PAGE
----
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Mol Microbiol. 2005 Sep;57(6):1762-79.

CesT is a multi-effector chaperone and recruitment factor required for the efficient type III secretion of both LEE- and non-LEE-encoded effectors of enteropathogenic Escherichia coli.

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Michael Smith Laboratories, University of British Columbia, Vancouver, BC, Canada.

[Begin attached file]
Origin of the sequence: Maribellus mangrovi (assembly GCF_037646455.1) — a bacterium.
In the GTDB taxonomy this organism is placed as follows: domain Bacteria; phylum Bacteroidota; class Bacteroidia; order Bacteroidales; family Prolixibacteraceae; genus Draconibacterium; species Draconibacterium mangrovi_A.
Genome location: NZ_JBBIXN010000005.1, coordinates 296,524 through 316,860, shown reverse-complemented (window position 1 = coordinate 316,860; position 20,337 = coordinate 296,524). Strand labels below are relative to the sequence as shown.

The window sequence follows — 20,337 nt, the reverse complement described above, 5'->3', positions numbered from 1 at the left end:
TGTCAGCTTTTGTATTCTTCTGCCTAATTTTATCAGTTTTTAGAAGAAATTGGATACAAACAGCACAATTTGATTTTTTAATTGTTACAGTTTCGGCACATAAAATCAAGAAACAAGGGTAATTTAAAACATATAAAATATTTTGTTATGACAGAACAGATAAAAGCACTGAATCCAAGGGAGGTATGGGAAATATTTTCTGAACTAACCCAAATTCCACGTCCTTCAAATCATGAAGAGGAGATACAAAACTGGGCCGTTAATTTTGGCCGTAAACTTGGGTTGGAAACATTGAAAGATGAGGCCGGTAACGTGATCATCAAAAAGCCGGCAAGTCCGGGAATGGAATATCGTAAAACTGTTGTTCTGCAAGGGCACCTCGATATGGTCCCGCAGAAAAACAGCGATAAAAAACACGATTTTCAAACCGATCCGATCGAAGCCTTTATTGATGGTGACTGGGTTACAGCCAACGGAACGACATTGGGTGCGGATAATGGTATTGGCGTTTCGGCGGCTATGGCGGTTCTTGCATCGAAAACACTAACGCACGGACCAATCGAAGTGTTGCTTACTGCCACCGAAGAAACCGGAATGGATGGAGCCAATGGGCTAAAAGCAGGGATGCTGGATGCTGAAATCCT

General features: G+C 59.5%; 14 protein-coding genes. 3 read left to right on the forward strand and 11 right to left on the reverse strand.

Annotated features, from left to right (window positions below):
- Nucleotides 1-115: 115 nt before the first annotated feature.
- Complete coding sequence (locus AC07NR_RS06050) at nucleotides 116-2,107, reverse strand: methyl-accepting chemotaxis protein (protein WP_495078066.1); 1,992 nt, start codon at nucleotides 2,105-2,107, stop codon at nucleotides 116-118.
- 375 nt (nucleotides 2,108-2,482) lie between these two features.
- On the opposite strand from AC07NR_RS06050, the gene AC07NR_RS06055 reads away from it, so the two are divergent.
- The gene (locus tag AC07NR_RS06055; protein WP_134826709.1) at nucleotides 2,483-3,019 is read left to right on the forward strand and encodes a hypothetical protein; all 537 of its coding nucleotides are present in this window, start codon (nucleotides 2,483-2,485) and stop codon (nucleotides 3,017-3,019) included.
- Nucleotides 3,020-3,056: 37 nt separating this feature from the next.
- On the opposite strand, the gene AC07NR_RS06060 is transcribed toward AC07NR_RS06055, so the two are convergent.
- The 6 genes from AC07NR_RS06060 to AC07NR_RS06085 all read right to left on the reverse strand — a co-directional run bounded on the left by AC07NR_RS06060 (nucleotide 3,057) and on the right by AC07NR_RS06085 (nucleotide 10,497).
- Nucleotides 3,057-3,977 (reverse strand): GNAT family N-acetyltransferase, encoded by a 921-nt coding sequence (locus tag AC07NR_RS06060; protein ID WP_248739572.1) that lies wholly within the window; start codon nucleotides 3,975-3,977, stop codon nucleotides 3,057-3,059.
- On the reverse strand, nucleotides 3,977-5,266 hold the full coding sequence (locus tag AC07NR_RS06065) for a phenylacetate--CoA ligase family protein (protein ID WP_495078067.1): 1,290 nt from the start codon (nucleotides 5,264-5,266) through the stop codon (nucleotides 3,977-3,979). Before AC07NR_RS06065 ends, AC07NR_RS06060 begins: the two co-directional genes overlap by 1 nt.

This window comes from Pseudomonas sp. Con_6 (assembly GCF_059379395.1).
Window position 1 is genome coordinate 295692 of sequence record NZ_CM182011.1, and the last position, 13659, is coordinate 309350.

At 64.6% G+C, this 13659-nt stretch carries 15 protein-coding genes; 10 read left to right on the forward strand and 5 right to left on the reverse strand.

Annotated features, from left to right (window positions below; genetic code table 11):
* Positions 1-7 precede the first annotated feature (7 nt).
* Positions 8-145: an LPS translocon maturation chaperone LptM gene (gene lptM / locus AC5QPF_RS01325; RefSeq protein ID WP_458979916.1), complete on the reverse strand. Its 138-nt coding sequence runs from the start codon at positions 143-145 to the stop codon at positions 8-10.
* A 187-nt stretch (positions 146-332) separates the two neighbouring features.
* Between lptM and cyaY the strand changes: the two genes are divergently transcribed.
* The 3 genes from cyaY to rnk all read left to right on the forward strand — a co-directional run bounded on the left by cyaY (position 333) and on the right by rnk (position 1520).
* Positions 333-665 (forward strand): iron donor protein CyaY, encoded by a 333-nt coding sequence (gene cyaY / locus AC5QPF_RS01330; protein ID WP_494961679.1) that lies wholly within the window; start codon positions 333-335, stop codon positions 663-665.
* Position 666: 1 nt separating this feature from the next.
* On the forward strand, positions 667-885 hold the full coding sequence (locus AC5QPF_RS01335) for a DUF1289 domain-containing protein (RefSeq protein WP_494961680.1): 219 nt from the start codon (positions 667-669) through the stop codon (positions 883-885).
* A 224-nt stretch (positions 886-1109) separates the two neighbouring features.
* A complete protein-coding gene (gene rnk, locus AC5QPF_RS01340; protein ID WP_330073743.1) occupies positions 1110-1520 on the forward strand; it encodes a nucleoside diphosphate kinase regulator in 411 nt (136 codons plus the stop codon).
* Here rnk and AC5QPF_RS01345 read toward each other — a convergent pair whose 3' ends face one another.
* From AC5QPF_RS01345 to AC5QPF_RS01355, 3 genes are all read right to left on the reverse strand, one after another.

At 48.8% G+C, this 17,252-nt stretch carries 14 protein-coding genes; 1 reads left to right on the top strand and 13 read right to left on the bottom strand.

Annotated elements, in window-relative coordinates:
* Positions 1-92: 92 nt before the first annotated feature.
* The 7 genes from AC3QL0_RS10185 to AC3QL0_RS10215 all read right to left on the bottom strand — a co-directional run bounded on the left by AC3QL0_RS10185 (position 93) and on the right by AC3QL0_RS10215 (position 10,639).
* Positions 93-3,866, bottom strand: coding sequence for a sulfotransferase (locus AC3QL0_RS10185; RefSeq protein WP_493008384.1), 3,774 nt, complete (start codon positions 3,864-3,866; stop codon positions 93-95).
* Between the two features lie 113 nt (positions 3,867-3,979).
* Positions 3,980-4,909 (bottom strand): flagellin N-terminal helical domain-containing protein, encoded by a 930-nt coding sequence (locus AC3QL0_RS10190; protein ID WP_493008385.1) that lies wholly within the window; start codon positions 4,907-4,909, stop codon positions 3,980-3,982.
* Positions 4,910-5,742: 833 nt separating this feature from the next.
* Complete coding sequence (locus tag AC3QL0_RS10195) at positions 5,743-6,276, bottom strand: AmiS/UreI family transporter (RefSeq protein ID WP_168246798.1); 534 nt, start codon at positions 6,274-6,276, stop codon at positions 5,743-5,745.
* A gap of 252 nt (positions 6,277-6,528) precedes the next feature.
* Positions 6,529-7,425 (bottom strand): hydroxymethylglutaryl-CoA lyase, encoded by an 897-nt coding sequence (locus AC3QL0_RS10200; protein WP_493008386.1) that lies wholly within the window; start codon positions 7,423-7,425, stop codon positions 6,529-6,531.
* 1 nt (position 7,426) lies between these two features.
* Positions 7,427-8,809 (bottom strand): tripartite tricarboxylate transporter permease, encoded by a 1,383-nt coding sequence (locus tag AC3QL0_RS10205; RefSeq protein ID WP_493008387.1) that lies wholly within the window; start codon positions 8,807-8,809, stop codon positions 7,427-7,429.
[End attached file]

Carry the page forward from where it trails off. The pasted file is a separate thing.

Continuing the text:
Enteropathogenic Escherichia coli (EPEC) is an intestinal attaching and effacing pathogen that utilizes a type III secretion system (T3SS) for the delivery of effectors into host cells. The chaperone CesT has been shown to bind and stabilize the type III translocated effectors Tir and Map in the bacterial cytoplasm prior to their delivery into host cells. In this study we demonstrate a role for CesT in effector recruitment to the membrane embedded T3SS. CesT-mediated effector recruitment was dependent on the presence of the T3SS membrane-associated ATPase EscN. EPEC DeltacesT carrying a C-terminal CesT variant, CesT(E142G), exhibited normal cytoplasmic Tir stability function, but was less efficient in secreting Tir, further implicating CesT in type III secretion. In vivo co-immunoprecipitation studies using CesT-FLAG containing EPEC lysates demonstrated that CesT interacts with Tir and EscN, consistent with the notion of CesT recruiting Tir to the T3SS. CesT was also shown to be required for the efficient secretion of several type III effectors encoded within and outside the locus of enterocyte effacement (LEE) in addition to Tir and Map. Furthermore, a CesT affinity column was shown to specifically retain multiple effector proteins from EPEC culture supernatants. These findings indicate that CesT is centrally involved in recruiting multiple type III effectors to the T3SS via EscN for efficient secretion, and functionally redefine the role of CesT in multiple type III effector interactions.

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